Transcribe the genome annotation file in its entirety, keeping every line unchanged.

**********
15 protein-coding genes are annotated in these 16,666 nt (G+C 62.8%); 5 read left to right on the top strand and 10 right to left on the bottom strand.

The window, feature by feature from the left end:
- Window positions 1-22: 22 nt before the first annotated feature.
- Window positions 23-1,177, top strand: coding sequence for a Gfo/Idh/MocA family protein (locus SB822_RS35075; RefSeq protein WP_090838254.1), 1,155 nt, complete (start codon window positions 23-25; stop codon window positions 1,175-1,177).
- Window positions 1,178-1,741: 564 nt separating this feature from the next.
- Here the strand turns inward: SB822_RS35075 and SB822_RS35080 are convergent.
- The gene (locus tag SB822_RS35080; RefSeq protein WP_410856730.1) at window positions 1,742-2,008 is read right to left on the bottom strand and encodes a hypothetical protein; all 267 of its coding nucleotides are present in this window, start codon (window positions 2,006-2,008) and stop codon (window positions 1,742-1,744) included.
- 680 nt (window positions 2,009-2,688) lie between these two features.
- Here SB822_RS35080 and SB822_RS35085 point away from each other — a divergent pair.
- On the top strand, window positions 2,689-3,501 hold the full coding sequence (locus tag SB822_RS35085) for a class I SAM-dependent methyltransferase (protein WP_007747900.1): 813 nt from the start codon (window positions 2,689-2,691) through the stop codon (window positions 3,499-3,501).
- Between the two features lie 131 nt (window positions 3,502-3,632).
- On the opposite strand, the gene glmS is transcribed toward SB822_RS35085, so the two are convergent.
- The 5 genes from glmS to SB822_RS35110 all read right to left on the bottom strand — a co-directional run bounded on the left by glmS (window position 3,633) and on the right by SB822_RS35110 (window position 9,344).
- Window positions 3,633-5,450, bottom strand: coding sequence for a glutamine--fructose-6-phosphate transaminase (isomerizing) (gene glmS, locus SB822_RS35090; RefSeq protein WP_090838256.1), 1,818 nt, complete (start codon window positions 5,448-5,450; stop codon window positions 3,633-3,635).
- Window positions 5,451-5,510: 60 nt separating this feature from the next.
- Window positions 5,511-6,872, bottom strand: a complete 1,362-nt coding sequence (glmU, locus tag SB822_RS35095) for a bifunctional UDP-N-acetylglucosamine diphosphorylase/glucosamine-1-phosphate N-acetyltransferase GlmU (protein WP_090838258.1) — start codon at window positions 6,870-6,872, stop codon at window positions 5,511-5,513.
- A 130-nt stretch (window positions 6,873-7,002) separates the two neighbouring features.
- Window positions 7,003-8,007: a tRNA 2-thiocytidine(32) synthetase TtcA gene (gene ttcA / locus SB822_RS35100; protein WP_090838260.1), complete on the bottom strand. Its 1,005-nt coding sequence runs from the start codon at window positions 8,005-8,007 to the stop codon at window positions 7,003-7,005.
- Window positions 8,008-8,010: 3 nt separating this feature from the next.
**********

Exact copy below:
15 protein-coding genes are annotated in these 16,666 nt (G+C 62.8%); 5 read left to right on the top strand and 10 right to left on the bottom strand.

The window, feature by feature from the left end:
- Window positions 1-22: 22 nt before the first annotated feature.
- Window positions 23-1,177, top strand: coding sequence for a Gfo/Idh/MocA family protein (locus SB822_RS35075; RefSeq protein WP_090838254.1), 1,155 nt, complete (start codon window positions 23-25; stop codon window positions 1,175-1,177).
- Window positions 1,178-1,741: 564 nt separating this feature from the next.
- Here the strand turns inward: SB822_RS35075 and SB822_RS35080 are convergent.
- The gene (locus tag SB822_RS35080; RefSeq protein WP_410856730.1) at window positions 1,742-2,008 is read right to left on the bottom strand and encodes a hypothetical protein; all 267 of its coding nucleotides are present in this window, start codon (window positions 2,006-2,008) and stop codon (window positions 1,742-1,744) included.
- 680 nt (window positions 2,009-2,688) lie between these two features.
- Here SB822_RS35080 and SB822_RS35085 point away from each other — a divergent pair.
- On the top strand, window positions 2,689-3,501 hold the full coding sequence (locus tag SB822_RS35085) for a class I SAM-dependent methyltransferase (protein WP_007747900.1): 813 nt from the start codon (window positions 2,689-2,691) through the stop codon (window positions 3,499-3,501).
- Between the two features lie 131 nt (window positions 3,502-3,632).
- On the opposite strand, the gene glmS is transcribed toward SB822_RS35085, so the two are convergent.
- The 5 genes from glmS to SB822_RS35110 all read right to left on the bottom strand — a co-directional run bounded on the left by glmS (window position 3,633) and on the right by SB822_RS35110 (window position 9,344).
- Window positions 3,633-5,450, bottom strand: coding sequence for a glutamine--fructose-6-phosphate transaminase (isomerizing) (gene glmS, locus SB822_RS35090; RefSeq protein WP_090838256.1), 1,818 nt, complete (start codon window positions 5,448-5,450; stop codon window positions 3,633-3,635).
- Window positions 5,451-5,510: 60 nt separating this feature from the next.
- Window positions 5,511-6,872, bottom strand: a complete 1,362-nt coding sequence (glmU, locus tag SB822_RS35095) for a bifunctional UDP-N-acetylglucosamine diphosphorylase/glucosamine-1-phosphate N-acetyltransferase GlmU (protein WP_090838258.1) — start codon at window positions 6,870-6,872, stop codon at window positions 5,511-5,513.
- A 130-nt stretch (window positions 6,873-7,002) separates the two neighbouring features.
- Window positions 7,003-8,007: a tRNA 2-thiocytidine(32) synthetase TtcA gene (gene ttcA / locus SB822_RS35100; protein WP_090838260.1), complete on the bottom strand. Its 1,005-nt coding sequence runs from the start codon at window positions 8,005-8,007 to the stop codon at window positions 7,003-7,005.
- Window positions 8,008-8,010: 3 nt separating this feature from the next.